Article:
Greenland: A First Glimpse of Life Above the Circle

We landed in Greenland’s biggest airport, in Kangerlussuaq, above the Arctic circle, and stepped onto the tarmac. Inside the small airport, four youths stood in a row, as if waiting for us, they had features of eskimoes, the high cheekbones and Asian eyes.

We had a late dinner of reindeer, smoked halibut and salmon, and in the middle of the plate, a little bowl of 1/4″ long white squares with black at the ends. This was whale blubber, chewy, indistinct taste, but the flavor stays with you the next day. We were shown to spartan rooms, this is a former military base, common bathrooms and I fell deep asleep after some reading.

The next morning I got a glimpse of Greenland. It was stark, barren, and the only snow I saw was a dusting on a mountain faraway. The houses are all low slung, non descript, some with garish paint jobs. Our first excursion was into a huge wheeled tundra buggy that took us 38 km out onto the inland ice cap, that covers 85% of this home-ruled Danish territory.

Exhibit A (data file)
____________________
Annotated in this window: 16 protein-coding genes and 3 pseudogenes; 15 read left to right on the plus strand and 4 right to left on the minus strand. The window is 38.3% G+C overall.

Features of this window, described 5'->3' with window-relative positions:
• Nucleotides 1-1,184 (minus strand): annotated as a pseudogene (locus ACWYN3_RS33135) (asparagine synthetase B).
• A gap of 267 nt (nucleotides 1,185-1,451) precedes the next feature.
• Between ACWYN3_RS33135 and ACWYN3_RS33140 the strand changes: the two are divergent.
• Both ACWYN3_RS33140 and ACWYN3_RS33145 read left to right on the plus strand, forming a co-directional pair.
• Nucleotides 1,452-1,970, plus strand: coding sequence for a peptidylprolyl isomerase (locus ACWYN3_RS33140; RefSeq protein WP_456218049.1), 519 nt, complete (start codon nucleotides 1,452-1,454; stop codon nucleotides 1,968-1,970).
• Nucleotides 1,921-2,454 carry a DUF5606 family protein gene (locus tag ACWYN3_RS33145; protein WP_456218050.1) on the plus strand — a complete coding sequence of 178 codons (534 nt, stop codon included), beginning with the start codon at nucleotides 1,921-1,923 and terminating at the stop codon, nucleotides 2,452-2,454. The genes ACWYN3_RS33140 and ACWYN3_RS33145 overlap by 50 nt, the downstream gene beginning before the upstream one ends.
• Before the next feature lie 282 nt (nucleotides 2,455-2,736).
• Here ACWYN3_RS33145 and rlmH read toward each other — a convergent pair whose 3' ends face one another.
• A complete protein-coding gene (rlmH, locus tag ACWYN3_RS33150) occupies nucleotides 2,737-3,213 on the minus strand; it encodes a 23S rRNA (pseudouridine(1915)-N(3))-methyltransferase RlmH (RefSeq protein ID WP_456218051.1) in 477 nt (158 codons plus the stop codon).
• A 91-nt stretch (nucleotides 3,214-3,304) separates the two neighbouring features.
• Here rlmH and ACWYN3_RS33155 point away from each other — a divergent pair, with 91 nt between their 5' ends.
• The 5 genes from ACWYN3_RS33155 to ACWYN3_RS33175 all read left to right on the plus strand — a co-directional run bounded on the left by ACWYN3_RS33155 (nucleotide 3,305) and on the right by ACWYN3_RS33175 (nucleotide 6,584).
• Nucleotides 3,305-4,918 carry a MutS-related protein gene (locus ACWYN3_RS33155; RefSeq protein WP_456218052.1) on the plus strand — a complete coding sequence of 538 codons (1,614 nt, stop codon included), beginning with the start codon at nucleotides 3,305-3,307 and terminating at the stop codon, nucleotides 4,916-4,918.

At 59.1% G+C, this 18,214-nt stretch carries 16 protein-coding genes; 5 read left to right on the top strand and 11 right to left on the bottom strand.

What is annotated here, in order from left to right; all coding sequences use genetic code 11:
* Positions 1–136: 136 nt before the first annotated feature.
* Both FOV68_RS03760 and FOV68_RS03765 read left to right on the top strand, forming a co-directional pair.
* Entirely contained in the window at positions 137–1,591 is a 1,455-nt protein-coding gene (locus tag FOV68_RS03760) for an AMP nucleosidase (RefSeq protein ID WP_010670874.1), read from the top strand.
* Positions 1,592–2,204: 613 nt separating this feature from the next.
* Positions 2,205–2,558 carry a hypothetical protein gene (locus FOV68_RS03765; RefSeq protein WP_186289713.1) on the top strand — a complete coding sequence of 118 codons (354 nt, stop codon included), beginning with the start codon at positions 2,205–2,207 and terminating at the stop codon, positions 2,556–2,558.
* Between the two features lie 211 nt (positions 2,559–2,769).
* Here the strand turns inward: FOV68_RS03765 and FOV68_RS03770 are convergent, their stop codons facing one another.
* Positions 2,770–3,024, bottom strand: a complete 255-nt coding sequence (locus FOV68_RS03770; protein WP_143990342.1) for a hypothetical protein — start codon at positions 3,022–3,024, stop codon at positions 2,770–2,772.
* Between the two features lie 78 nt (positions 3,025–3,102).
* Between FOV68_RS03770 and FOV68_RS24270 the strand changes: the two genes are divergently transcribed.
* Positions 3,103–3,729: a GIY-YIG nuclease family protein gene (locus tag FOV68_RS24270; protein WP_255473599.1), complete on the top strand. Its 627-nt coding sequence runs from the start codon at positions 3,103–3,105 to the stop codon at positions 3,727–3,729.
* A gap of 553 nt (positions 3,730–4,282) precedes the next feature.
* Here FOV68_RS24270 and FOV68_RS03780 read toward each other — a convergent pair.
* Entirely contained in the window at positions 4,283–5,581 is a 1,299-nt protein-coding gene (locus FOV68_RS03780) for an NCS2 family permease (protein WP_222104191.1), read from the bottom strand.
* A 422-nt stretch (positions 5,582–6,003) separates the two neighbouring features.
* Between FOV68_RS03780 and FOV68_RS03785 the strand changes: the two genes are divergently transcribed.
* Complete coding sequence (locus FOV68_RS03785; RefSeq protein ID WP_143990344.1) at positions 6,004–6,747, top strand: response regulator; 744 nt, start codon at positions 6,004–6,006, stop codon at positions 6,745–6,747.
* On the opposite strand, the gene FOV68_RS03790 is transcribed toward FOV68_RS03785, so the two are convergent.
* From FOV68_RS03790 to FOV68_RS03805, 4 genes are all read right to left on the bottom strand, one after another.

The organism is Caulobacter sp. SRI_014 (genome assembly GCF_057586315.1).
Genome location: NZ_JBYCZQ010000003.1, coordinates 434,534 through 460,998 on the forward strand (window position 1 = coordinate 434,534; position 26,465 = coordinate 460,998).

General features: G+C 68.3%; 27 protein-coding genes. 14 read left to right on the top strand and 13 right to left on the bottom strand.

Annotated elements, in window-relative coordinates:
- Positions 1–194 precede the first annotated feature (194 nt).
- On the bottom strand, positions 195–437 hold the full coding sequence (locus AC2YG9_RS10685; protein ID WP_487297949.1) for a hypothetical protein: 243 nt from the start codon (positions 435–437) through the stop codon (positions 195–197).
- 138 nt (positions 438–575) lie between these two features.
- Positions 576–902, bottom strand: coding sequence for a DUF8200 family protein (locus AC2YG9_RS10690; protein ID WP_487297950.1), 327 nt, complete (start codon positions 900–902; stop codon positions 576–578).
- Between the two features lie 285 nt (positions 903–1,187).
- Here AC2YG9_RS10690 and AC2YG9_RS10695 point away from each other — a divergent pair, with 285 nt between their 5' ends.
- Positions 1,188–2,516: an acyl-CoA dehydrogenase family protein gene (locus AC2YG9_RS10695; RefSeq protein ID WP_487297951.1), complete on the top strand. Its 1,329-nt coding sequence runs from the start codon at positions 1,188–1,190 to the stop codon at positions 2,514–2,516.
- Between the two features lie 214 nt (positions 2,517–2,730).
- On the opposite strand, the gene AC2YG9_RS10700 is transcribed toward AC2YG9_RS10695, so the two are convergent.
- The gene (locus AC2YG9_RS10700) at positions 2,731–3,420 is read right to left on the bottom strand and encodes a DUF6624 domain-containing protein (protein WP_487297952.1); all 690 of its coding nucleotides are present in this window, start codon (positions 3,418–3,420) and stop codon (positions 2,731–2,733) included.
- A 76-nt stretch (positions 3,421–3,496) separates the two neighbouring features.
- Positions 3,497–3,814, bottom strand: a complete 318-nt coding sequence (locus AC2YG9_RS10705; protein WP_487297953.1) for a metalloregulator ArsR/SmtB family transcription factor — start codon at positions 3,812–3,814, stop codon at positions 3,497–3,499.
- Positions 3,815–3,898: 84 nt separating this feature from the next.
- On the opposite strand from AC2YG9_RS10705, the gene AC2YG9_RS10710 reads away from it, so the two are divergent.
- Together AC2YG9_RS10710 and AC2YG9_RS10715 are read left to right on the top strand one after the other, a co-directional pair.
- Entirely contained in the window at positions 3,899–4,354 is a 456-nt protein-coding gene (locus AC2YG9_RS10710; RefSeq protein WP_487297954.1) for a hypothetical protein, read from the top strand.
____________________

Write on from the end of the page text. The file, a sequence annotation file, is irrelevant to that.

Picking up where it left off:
It was breathtaking–aquamarine stripes in white, crevices and huge frozen streams where tons of water spews forth to a giant river during the summer. The glaciers here empty more water in a day than NYC uses over 2 years! The sheer mass of the ice that went on beyond my eyesight was hard to fathom…in places there was clear ice, and walking on the pack, you looked for snow to step on so you wouldn’t slip. There were crevices and places where you easily could perish in a fall. I wore my silk longjohns, lined flannel pants, down vest, thick down parka, gloves, scarf and hat, and felt totally warm, despite the blowing winds on the pack.

Greenlanders are hardy and reticent, they mostly look like eskimoes and have bright red cheeks like they’ve been outside in the wind a lot. There is almost nowhere to drive, so few roads, that nearly all travel is done by snowmobile or mostly, by plane. Air Greenland runs a fleet of helicopters and small fixed wing aircraft to get the folks to and from the towns, the biggest of which is Nuuk, with 15,000 souls.

We are in the small terminal building waiting to fly to Ilulissat, a town about halfway up the coast, where tomorrow we will board a boat for a five-hour tour. You know we will be bundling up for this trip!